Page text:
Widow: Mural of Rodney Dangerfield Is 'Less Than Flattering' | NBC Southern California

Widow: Mural of Rodney Dangerfield Is 'Less Than Flattering'

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    Widow: Mural of Rodney Dangerfield Is 'Less Than Flattering'
    Getty/Frank Micelotta
    Actor/Comedian Rodney Dangerfield speaks during Comedy Central's First Ever Awards Show 'The Commies' at Sony Pictures Studios in Culver City, California. Dangerfield's widow says that a new mural in his memory doesn't do him justice.

    Rodney Dangerfield made a career out of getting "no respect." His widow contends he's not getting much in death, either.

    NY1 television reports that Joan Dangerfield doesn't think a mural in his old New York City neighborhood does him justice.

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    Artist Francesca Robicci painted the mural last year in Queens, working from a photo provided by Dangerfield.

    Dangerfield also donated $1,000 toward the project, which was commissioned by a community group.

    A letter from her lawyer calls the image "less-than-flattering" and says Rodney Dangerfield "deserves nothing but the highest respect."

    The artist says she worked for free and is heartbroken but is willing to return to New York City from Italy to do some cosmetic work.

    Residents were divided on the comedic controversy.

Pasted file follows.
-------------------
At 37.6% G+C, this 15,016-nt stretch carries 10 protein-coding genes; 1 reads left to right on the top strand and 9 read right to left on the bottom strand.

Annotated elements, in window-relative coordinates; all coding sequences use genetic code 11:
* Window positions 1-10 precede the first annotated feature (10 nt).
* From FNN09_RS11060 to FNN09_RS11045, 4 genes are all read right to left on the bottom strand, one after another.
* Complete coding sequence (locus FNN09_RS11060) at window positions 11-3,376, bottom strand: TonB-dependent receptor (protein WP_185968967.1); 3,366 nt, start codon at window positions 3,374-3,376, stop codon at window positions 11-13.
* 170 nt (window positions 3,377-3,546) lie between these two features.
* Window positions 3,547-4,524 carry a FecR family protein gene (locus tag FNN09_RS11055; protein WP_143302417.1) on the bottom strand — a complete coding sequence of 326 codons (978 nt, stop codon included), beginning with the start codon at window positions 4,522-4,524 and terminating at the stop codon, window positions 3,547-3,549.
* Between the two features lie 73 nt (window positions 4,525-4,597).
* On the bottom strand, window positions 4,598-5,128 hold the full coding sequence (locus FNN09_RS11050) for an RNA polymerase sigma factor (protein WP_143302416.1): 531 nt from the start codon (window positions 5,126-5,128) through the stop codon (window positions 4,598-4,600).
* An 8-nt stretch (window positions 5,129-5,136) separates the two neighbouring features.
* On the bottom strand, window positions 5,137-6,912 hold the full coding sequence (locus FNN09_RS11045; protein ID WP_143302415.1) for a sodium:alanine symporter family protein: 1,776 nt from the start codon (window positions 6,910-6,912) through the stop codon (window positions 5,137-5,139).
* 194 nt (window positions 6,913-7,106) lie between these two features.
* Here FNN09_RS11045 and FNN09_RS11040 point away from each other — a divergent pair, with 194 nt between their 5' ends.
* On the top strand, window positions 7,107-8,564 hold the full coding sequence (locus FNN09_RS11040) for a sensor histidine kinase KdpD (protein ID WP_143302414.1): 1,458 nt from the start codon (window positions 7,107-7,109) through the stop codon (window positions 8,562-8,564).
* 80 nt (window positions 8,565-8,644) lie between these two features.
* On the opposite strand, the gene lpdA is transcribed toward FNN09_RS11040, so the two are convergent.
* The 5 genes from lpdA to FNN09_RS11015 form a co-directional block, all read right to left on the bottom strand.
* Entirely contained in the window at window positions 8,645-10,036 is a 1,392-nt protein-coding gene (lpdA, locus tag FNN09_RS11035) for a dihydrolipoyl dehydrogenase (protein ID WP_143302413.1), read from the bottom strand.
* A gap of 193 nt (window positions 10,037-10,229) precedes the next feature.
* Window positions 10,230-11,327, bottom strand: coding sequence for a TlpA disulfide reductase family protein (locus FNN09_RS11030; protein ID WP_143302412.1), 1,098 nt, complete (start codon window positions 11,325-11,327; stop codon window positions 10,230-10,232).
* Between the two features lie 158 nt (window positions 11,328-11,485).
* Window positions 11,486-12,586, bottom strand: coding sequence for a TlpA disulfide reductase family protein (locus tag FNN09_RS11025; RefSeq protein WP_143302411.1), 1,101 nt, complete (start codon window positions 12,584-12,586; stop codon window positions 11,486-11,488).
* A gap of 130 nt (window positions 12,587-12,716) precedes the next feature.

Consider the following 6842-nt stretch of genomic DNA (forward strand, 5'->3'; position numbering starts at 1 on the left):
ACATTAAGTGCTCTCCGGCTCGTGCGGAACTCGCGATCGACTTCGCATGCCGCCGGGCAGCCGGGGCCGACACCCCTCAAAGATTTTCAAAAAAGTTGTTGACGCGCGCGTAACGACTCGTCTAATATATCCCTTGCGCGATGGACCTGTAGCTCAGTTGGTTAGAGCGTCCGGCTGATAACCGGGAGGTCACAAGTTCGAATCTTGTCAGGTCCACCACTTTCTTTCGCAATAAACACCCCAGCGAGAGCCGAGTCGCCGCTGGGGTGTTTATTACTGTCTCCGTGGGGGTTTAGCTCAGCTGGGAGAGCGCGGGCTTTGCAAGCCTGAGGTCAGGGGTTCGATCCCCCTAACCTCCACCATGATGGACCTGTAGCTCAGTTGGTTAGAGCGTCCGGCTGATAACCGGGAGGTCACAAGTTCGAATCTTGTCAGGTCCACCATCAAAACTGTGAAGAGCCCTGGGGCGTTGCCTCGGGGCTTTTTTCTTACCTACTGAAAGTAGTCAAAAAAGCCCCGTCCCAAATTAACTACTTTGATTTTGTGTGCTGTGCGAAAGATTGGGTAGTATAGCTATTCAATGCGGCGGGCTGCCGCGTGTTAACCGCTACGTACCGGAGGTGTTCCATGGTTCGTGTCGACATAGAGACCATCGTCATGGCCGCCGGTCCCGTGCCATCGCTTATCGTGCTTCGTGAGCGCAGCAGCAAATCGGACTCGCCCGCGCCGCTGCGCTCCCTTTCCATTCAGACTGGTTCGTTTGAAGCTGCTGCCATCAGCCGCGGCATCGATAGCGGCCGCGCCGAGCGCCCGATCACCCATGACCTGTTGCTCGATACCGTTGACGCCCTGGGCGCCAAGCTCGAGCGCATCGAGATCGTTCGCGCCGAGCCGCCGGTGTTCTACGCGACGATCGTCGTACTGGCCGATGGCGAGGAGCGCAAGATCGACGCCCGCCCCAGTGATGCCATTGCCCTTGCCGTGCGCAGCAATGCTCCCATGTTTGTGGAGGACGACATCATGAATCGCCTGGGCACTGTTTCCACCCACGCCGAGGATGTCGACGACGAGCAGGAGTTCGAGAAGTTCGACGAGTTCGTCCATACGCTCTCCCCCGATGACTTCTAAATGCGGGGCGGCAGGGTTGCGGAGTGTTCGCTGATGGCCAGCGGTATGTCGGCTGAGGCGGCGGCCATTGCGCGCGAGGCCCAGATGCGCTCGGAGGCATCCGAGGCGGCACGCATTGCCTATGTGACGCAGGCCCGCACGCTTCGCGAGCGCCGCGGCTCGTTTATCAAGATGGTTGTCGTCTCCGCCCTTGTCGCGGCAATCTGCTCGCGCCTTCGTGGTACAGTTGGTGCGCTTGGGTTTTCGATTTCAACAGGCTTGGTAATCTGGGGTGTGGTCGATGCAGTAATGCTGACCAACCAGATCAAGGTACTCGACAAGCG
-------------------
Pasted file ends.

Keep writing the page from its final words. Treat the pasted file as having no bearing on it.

"I think you could have softened it," Gillian Archer said. "Nobody likes a double chin."

    Flynn McLean thinks the mural should stay.

    "I would not want to see that mural removed just because it's not the most flattering" likeness, said McLean, who added that Dangerfield "wasn't the best-looking guy in the world."

    The comedian, who died in 2004 at 82, obviously could not be reached for comment. But his hangdog shtick still runs amok on the website Rodney.com.

    "I tell ya when I was a kid, I got no respect," says one of his famously self-deprecating jokes posted there. "My old man took me to a freak show. They said, 'Get the kid out, he's distracting from the show.'"

    There on the website is a big picture of Dangerfield, looking a little bug-eyed and — truth be told — double-chinned. It's next to this apropos adage:

    "A Life of No Respect Lives On."